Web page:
The 1990 Census show Arthur is still living with his widowed mother on the family farm and she states both her parents were born in New York. Also, living with them is Mary’s granddaughter Hattie V. Barker. She was born in 1891 in California to Mary’s son, William O. Barker, and his wife, Lizzie T. Venable, who was born in Virginia. On their marriage license William gave his occupation as Goldminer: his residence was North Bloomfield, Nevada County, California; hers was Benton Harbor, Berrien, Michigan. They were married 31 July 1889 by O. F. Landis, Minister of the Gospel at Sodus then went back to California where Hattie was born two-years later. On 17 June 1898, William registered to vote in California at Angels Camp, Calaveras, California. As of 23 May 2016 I have no more information about why Hattie was living with her grandmother or what may have happened to her parents.
Grandpa Arthur’s grandparents, my 2nd great-grandparents are John H. Barker & Jane McConkey. The 1850 U.S. Census states John was born about 1814 in New York State. His occupation was farmer and the value of the farm was $100 ($33,000 relative 2016 value) and that he could read and write English. His wife Jane who was born around 1817 in Ohio was not literate. At the date of this census they were living in New London, Huron County, Ohio with their three children: Henry age 13; O. Jeanette age 8; Stephen N. age 8 and indicate that all their children had attended school. I have no date for John’s death but Jane died in 1833 in Sodus Township, Berrien County, Michigan. As of 19 May 2016 I have no further information on the Barker~McConkey lines.
For more information about the Disbrow ancestry see the Disbrow~Rogers Post.
Grandma Jennie Augusta Bennett was born on August 28, 1884 at St. Louis, Gratiot County, Michigan. Her parents were Joseph M. and Fannie (Briggs) Bennett.
The following information about our grandmother was compiled by my sister: Carol Ruth (Tollas) Knapp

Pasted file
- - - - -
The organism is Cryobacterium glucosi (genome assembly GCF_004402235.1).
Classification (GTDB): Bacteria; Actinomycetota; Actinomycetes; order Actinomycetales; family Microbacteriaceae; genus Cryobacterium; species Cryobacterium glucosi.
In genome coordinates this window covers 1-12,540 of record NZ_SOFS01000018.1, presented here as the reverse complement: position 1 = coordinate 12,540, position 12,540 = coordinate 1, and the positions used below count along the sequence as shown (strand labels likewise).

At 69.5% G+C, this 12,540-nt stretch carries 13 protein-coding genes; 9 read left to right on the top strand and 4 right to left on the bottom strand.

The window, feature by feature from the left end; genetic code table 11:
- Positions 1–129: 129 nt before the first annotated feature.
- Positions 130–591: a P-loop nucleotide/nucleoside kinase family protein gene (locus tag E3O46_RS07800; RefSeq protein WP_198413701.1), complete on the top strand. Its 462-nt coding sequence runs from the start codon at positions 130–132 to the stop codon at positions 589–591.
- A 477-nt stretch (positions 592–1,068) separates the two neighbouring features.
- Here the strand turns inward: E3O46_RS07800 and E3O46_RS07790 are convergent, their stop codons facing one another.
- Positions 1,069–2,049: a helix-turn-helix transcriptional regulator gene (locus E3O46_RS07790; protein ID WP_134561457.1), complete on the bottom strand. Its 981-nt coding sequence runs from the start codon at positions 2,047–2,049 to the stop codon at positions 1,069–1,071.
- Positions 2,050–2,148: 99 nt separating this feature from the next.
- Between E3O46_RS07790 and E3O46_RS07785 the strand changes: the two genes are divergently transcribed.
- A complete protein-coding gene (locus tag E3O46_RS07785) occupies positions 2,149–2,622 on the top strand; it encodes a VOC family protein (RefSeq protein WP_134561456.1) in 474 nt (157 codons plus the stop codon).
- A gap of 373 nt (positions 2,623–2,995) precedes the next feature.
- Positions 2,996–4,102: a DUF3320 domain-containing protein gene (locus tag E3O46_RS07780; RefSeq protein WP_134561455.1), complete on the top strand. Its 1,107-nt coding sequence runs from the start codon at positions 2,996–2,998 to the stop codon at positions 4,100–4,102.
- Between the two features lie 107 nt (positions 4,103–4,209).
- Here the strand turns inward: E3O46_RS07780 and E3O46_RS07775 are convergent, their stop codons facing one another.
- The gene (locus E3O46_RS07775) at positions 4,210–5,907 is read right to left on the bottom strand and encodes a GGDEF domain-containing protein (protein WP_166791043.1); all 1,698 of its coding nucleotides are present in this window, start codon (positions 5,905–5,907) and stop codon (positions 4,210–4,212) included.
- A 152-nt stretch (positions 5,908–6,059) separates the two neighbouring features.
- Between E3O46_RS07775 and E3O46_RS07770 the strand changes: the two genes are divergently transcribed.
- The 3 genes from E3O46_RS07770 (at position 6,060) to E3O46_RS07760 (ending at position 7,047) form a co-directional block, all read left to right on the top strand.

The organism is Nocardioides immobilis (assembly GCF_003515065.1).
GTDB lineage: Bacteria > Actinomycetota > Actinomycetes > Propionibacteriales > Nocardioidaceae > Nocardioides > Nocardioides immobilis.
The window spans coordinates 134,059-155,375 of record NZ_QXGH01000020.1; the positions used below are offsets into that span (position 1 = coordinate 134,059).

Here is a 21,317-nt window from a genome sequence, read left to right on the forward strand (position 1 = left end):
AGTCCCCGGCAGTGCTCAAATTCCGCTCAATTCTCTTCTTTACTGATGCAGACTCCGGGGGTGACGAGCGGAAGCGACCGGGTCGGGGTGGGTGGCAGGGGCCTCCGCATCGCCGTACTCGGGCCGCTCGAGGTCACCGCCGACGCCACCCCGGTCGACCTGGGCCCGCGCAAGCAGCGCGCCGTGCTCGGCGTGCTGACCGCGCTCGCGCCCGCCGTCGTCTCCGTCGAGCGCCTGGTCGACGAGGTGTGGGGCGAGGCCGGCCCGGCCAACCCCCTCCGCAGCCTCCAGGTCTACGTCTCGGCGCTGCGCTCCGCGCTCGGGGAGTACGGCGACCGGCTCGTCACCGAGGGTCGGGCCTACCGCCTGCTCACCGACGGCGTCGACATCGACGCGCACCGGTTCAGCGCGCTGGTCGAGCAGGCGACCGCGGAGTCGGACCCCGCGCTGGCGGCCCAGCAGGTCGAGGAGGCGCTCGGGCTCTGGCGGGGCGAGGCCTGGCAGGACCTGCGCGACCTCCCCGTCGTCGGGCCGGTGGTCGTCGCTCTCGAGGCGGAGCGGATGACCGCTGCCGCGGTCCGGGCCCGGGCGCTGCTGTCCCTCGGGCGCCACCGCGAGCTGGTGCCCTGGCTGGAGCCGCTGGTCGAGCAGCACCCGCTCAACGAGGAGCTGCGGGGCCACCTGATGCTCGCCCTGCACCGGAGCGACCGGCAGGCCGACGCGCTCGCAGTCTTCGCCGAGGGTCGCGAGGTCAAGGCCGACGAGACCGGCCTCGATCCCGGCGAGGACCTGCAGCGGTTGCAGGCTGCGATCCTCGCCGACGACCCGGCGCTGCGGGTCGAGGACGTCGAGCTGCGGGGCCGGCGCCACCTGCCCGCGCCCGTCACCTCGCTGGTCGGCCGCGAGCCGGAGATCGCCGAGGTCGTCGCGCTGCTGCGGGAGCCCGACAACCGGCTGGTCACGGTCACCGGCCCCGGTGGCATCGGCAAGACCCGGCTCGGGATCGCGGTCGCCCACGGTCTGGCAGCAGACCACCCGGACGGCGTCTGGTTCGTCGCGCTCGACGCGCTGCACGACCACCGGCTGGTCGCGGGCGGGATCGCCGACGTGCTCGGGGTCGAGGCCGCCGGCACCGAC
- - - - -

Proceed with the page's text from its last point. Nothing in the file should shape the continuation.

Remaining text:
My grandmother, Jennie, was one of four children born to Fannie and Joseph Bennett in St. Louis, Michigan. A son, Willard, died in infancy. For some reason, she was adopted by her mother’s maternal grandmother, Narcissa Kemp, who married John Waldron after her first husband, James Bennett died in 1881. Her last name was changed to Waldron.
As Jennie Waldron, she was sent to live at the Lenawee County Michigan State Industrial School for Girls in Adrian, Michigan. Her name appears on the June 11, 1900 roster as Jennie Waldron, 16. This was a school that taught girls domestic trades, and she earned a cooking certificate there. She would never say why she was placed there, and the records have been sealed.
According to a description of the school, “when the board and superintendent were satisfied that girls are qualified, morally and otherwise, and it is to their welfare to leave the Home, places are found for them in the families of the farmers of the state. Great care is exercised in regard to these allotments, and girls can be called in at any time. Each girl receives a salary of from $1.50 to $2.50 per week, and a stipulated portion is returned quarterly to the Home and given the proper credit, the amount being returned to them upon receiving their final discharge.”
When she married my grandfather, Arthur Barker, her name on the marriage license was Jennie [Waldron not] Bennett. Their children were Oscar, Lena (my mother) Forrest, William, Letha (who died of a congenital heart condition in her teens) and Victor, who was a career Army officer and is buried in Arlington Cemetery.